Genetic analysis has confirmed that the cases of SARS-like viral disease that made headlines this fall—first killing a Saudi Arabian man in June and then sickening a Qatari man in September—were the result of a single coronavirus strain that made the leap from bats to humans.
“These two individuals were exposed to the same virus that was harbored in bats in the Saudi Arabian peninsula,” says Ralph Baric, a microbiologist at University of North Carolina–Chapel Hill who was not involved in the work.
A team led by Ron Fouchier, a virologist at the Erasmus Medical Center in the Netherlands, sequenced all 30,000 nucleotides of the new virus’ genome. Reporting today in mBio, the researchers found that the virus is most closely related to two coronaviruses found in bats, one from vesper bats and another from pipstrelle bats. The finding mirrors earlier discoveries that bats often serve as reservoirs and likely sources of coronaviruses for people. Fouchier and his colleagues additionally found that the isolates from the first two men infected with the virus differed by only 99 nucleotides, indicating that the two viruses are the same species. Genetic data from a third viral isolate taken from another Saudi Arabian man who earlier this month came down with what scientists think is the same coronavirus.
Although it’s still too early to make definitive statements, Baric says that the novel coronavirus—dubbed HCoV EMC/2012—does not appear to be transmissible between people, which distinguishes it from the virus responsible for severe acute respiratory syndrome (SARS) that spread between thousands of people a decade ago, killing around 10% of those infected. “If it were as transmissible as SARS, it would be much more dangerous,” he says.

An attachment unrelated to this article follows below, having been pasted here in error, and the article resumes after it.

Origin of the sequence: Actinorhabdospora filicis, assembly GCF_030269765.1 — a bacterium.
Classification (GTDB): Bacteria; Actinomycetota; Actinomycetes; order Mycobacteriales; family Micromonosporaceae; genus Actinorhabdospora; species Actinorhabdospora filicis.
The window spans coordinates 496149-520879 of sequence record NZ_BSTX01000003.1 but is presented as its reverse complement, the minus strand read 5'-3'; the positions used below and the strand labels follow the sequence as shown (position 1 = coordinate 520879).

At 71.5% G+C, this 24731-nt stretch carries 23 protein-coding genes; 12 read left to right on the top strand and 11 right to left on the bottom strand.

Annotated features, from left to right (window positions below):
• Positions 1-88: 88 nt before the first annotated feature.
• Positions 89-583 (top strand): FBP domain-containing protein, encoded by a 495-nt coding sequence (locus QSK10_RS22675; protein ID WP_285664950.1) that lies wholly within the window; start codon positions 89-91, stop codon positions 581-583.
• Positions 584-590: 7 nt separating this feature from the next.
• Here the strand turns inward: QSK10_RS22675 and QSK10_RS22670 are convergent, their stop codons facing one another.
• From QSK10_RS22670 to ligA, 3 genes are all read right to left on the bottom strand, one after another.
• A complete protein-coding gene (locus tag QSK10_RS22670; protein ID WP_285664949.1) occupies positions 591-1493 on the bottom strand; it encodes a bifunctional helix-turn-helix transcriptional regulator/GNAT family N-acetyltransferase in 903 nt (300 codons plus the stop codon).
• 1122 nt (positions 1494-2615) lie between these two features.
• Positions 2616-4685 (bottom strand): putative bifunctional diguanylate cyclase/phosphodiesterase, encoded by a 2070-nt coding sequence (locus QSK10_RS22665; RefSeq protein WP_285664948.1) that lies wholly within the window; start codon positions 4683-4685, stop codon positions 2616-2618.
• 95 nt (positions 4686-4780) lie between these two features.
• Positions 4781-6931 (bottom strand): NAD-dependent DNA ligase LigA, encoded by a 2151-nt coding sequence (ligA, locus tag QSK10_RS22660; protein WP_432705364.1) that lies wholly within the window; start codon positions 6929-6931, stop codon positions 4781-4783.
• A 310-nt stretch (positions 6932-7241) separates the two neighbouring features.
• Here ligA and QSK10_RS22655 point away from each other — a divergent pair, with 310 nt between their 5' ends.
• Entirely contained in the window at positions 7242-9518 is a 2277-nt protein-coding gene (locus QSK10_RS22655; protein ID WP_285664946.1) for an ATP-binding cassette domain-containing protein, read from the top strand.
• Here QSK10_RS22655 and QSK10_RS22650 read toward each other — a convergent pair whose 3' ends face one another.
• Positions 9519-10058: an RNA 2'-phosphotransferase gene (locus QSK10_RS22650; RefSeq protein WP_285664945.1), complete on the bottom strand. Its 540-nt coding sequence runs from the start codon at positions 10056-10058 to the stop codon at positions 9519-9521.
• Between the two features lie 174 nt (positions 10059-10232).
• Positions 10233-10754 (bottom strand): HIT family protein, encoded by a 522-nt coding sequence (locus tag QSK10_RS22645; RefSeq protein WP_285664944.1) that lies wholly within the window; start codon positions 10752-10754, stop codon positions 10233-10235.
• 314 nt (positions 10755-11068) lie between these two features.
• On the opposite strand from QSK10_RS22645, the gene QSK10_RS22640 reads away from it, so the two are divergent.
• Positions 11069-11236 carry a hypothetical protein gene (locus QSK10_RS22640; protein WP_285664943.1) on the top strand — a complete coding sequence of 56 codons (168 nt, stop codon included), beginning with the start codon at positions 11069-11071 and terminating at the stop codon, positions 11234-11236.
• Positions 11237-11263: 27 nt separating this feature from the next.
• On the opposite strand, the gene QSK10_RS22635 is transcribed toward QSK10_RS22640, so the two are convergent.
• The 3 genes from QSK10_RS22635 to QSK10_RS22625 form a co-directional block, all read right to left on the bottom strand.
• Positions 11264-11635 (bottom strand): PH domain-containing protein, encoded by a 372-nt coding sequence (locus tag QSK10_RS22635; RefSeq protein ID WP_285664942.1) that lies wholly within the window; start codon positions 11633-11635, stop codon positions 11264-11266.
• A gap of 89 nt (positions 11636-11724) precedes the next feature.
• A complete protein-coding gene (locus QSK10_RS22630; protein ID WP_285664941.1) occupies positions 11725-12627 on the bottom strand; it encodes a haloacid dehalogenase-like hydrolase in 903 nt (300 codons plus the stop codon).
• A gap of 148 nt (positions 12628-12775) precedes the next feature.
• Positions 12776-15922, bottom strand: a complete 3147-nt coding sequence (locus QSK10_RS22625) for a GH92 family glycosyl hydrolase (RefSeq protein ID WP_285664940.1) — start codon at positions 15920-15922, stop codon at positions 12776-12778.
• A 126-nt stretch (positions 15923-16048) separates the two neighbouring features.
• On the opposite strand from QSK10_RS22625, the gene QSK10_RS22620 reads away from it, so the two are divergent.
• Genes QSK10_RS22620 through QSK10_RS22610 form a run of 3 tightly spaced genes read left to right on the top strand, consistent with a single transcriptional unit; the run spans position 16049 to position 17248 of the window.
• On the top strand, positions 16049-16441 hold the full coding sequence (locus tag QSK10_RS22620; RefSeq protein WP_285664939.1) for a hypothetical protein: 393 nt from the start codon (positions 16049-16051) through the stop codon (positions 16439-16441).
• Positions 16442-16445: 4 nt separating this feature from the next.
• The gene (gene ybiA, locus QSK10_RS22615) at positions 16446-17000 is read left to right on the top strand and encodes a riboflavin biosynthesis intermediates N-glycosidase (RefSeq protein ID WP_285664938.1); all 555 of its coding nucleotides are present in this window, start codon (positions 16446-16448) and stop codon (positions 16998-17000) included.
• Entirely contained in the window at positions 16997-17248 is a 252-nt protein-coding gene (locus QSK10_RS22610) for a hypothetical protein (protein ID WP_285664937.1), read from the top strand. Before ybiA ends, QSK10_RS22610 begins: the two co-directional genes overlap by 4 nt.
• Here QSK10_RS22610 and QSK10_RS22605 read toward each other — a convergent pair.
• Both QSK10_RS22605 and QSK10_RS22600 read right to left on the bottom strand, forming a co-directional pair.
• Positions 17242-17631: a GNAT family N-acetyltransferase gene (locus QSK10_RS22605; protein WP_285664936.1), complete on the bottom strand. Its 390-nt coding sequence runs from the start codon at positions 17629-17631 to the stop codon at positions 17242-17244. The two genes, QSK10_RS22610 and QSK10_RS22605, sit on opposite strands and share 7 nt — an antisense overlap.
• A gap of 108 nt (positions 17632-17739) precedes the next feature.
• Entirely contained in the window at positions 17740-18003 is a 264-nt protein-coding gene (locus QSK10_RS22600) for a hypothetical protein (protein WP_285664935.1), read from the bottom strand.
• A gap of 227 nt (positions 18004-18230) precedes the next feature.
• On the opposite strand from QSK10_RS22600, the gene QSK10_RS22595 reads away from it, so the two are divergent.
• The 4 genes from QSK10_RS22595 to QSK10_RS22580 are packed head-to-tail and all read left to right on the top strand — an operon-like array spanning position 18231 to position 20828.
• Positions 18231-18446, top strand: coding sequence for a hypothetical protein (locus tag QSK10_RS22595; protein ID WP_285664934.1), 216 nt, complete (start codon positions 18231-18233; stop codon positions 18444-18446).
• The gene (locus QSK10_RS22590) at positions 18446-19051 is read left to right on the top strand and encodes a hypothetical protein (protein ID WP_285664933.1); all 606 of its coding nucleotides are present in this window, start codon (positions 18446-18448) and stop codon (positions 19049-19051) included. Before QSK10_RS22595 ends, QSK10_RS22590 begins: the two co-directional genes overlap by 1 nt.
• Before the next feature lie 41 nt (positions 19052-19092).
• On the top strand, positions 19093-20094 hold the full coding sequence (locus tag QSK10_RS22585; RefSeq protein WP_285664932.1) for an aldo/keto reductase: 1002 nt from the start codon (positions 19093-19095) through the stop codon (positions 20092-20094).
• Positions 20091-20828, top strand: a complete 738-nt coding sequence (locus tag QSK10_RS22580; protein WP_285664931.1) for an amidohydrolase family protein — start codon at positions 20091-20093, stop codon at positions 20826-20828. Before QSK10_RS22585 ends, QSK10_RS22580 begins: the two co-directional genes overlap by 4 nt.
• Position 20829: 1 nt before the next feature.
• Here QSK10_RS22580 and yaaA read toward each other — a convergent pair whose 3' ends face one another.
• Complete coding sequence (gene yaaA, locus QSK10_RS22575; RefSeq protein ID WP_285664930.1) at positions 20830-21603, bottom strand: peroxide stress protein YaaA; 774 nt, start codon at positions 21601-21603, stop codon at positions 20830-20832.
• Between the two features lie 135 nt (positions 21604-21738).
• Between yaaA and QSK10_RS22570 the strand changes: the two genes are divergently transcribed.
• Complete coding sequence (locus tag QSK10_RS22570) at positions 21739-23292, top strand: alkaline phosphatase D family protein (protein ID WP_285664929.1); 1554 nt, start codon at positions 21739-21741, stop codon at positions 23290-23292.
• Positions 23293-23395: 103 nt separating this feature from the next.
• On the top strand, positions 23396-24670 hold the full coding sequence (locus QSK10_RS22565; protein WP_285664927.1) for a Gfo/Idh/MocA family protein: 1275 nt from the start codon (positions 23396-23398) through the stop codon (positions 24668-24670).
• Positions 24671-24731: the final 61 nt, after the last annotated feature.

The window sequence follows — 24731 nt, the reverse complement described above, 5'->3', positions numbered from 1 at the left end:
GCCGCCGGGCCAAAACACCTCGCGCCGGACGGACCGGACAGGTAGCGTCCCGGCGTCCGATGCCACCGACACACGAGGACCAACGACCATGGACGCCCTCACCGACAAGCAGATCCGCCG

Baric and his team have created a new vaccine strategy, that he believes would work to protect people from the novel coronavirus. The vaccine knocks out a key proofreading enzyme in the SARS viral genome, which cripples the virus and enables it to trigger an immune reaction in mice without causing disease. All coronaviruses, including HCoV EMC/2012, have this proofreading enzyme, Baric says. So, with modifications, the same approach should work for the newly emerging strain. However, Matthew Frieman, a microbiologist at the University of Maryland School of Medicine in Baltimore, worries that the new virus may not receive significant amounts of researchers’ attention. On 4 December, SARS will become a select agent, as I reported last week. “Everyone who wants to work on SARS is changing their labs over right now,” notes Frieman. With the deadline looming, researchers “may be too busy right now to even think about working on other viruses,” he says.